That being said, the justification I've heard on the news outlets where they have people from both sides squaring off is that the proposed GOP legislation would increase "fraud prevention" and cut out "loopholes" where people who are, for example, major lottery winners (as an example of someone with perhaps low income but huge assets) continuing to receive SNAP benefits.

From what I can tell the reality is mostly that it's being done to satisfy the baying for blood from the far right Tea Party types and really makes the party as a whole look bad. A left-leaning commentator said something on the issue I really agreed with, basically "I'm all for doing more to limit fraud in SNAP or look into situations where it doesn't make sense for certain people who are actually wealthy to be eligible to receive the benefits. But I think if we're going to get serious about stuff like this let's first look into all the fraud and waste in DoD procurement."

And that did hit home for me, because the DoD has a much larger budget than the entire SNAP system or even the entirety of DHHR and just based on "tip of the iceberg" stories we know there are horrific inefficiencies and waste in how the DoD spends money and insane fraud in the procurement process. You get much more bang for your book auditing and trying to reform that process than you do doing the same thing for a much smaller program.
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  #11  
Old 09-26-2013, 01:22 PM
Farin Farin is offline
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Originally Posted by Martin Hyde View Post
So can we get a real answer, I'm curious about this. Are SNAP benefits actually being cut from current levels
Yes. The American Recovery and Reinvestment act added 15% to the benefit payout. This benefit increase expires at the end of this year. This has been the case since the increase went into effect and no legislative bill has even been proposed (that I'm aware of) to lengthen the duration or make it permanent.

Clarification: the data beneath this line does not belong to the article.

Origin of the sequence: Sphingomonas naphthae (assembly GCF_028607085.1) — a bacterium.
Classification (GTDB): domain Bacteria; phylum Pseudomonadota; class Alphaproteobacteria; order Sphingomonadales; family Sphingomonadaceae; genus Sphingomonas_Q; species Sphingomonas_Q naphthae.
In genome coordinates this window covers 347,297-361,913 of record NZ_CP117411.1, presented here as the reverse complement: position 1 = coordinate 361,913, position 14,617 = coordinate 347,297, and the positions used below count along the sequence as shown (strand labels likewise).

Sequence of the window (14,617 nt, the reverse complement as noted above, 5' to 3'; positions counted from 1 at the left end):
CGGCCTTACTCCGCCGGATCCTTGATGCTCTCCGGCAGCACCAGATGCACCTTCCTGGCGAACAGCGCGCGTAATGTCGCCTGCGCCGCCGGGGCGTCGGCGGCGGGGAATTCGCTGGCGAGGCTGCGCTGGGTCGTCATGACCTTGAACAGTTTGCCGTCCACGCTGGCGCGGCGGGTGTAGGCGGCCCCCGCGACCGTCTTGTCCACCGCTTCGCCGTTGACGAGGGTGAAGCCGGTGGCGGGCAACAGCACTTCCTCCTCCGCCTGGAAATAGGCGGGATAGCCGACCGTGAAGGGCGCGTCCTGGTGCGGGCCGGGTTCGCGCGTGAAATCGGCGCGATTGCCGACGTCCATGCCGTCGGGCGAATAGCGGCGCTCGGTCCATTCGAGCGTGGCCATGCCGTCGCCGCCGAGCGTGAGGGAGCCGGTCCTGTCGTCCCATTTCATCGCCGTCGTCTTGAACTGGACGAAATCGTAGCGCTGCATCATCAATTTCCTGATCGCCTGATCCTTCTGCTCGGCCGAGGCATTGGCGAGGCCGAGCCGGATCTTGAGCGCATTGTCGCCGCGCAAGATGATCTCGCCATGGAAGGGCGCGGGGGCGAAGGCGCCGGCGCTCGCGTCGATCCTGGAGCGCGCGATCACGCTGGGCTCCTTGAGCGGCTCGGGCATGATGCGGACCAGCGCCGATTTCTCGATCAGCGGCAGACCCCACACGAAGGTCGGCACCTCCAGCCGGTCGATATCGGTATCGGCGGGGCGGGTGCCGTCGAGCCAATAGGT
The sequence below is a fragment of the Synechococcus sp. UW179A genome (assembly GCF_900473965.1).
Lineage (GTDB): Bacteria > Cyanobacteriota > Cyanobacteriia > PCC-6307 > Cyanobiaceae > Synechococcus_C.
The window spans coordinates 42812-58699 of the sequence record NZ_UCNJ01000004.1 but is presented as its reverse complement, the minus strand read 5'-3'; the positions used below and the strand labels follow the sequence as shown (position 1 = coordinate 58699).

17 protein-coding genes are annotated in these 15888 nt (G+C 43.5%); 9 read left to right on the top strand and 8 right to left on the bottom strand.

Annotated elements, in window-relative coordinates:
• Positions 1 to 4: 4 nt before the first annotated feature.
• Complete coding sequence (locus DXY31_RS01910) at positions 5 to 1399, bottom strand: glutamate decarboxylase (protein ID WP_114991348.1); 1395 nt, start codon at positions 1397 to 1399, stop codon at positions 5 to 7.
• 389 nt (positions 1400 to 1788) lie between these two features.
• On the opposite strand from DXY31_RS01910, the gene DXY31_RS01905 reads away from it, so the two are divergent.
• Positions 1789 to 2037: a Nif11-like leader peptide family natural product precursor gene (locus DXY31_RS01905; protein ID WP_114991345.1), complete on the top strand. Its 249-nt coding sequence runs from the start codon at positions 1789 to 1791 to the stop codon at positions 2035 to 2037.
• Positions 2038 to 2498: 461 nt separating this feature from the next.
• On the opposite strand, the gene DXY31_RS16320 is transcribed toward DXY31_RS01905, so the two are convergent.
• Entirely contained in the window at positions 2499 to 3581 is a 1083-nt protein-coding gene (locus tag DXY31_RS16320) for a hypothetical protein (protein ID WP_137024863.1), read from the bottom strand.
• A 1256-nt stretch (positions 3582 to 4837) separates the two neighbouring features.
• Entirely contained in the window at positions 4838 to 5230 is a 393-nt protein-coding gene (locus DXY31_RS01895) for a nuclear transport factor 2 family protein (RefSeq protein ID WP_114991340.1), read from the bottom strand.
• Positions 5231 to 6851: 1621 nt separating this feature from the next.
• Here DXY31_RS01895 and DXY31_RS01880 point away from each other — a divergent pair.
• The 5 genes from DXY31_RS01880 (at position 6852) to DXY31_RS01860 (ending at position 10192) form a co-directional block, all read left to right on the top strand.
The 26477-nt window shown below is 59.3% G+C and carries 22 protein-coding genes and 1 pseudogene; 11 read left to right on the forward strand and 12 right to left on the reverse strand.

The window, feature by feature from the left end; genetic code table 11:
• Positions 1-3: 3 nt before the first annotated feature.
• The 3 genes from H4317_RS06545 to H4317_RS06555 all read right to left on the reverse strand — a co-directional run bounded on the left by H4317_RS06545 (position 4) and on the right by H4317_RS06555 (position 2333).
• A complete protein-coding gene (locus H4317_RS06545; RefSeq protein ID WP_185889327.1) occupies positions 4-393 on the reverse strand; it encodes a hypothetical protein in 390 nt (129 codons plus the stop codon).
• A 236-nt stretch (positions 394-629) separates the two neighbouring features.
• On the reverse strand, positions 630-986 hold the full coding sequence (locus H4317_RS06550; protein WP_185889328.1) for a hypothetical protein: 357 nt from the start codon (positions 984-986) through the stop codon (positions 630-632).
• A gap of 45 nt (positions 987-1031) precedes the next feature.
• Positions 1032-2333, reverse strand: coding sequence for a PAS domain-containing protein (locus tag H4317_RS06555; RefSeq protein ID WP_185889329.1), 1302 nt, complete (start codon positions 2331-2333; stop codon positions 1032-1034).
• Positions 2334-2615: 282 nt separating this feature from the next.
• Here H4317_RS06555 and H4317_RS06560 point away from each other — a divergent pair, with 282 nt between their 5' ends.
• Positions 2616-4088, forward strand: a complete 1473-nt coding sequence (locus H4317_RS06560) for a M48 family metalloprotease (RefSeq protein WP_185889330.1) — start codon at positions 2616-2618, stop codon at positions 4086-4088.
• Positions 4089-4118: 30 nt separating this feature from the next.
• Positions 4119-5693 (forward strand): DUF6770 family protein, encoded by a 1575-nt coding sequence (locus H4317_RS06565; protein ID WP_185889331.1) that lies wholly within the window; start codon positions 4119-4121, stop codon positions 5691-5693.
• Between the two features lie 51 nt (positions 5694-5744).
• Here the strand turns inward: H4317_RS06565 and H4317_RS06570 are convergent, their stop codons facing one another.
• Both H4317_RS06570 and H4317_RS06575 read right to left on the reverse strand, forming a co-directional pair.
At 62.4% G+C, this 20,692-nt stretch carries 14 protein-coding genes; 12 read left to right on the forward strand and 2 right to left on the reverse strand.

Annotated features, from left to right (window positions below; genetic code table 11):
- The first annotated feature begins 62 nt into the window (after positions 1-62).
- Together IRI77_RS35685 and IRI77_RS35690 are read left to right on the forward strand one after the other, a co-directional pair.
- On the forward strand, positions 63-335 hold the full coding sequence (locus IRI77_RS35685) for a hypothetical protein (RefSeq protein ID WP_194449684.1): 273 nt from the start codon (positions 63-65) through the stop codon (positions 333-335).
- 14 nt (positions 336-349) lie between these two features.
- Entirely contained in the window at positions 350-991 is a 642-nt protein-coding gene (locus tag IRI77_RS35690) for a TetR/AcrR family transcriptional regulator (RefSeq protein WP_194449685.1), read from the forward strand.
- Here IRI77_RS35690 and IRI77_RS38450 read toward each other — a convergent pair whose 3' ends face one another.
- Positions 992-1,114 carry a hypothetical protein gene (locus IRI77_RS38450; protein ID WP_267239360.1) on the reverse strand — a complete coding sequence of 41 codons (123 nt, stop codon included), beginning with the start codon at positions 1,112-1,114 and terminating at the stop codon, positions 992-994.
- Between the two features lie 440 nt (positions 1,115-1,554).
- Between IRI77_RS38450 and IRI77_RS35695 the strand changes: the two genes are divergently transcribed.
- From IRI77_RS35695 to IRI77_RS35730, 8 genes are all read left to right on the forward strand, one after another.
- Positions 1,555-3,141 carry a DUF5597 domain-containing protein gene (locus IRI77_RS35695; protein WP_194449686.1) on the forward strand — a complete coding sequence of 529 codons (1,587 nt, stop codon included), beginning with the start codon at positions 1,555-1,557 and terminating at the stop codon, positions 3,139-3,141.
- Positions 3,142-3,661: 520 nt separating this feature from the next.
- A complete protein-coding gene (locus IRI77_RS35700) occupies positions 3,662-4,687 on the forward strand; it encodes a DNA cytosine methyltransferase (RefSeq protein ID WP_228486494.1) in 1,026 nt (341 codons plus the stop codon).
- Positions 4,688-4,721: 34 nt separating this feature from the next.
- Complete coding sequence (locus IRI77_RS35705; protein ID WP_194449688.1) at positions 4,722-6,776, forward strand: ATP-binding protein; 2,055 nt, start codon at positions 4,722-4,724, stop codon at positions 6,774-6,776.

Quote:
Originally Posted by Martin Hyde View Post
or is the GOP plan just a reduction in the amount of the increase that had previously been planned?
Yes, the GOP's plan doesn't fund it as much as the Democrat's plan.

Last edited by Farin; 09-26-2013 at 01:23 PM..
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  #12  
Old 09-26-2013, 02:02 PM
yellowjacketcoder yellowjacketcoder is offline
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Quote:
Originally Posted by Martin Hyde View Post
Are SNAP benefits actually being cut from current levels or is the GOP plan just a reduction in the amount of the increase that had previously been planned? We can quibble that it's semantics, but at the same time it's very much not fair to say the GOP is cutting SNAP benefits if they are actually voting to increase them. People who receive these benefits understand cuts to mean "my monthly benefit is going down in dollar amount from what it is now, or maybe going away entirely."
To be fair both ways, if your choice is between an increase that matches inflation, and an increase that is less than inflation, the option that is less than inflation is going to represent a cut in utility, regardless of what happens to the actual dollar amount.

Last edited by yellowjacketcoder; 09-26-2013 at 02:02 PM..
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  #13  
Old 09-26-2013, 03:02 PM
HurricaneDitka HurricaneDitka is offline
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Originally Posted by elucidator View Post
If you know that the need for a program, and the demand for that program, is virtually certain to increase ...
Maybe they realize that "need" and "demand" are not necessarily the same thing?
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  #14  
Old 09-26-2013, 03:08 PM
elucidator elucidator is offline
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These are our people, yes? If they are not our people, who's people are they?
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  #15  
Old 09-26-2013, 03:28 PM
HurricaneDitka HurricaneDitka is offline
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Originally Posted by elucidator View Post
These are our people, yes? If they are not our people, who's people are they?
Who? What? "our people"?
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  #16  
Old 09-26-2013, 04:41 PM
elucidator elucidator is offline
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Seriously? You need that idea explained to you? Alas.
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  #17  
Old 09-26-2013, 04:58 PM
Richard Parker Richard Parker is offline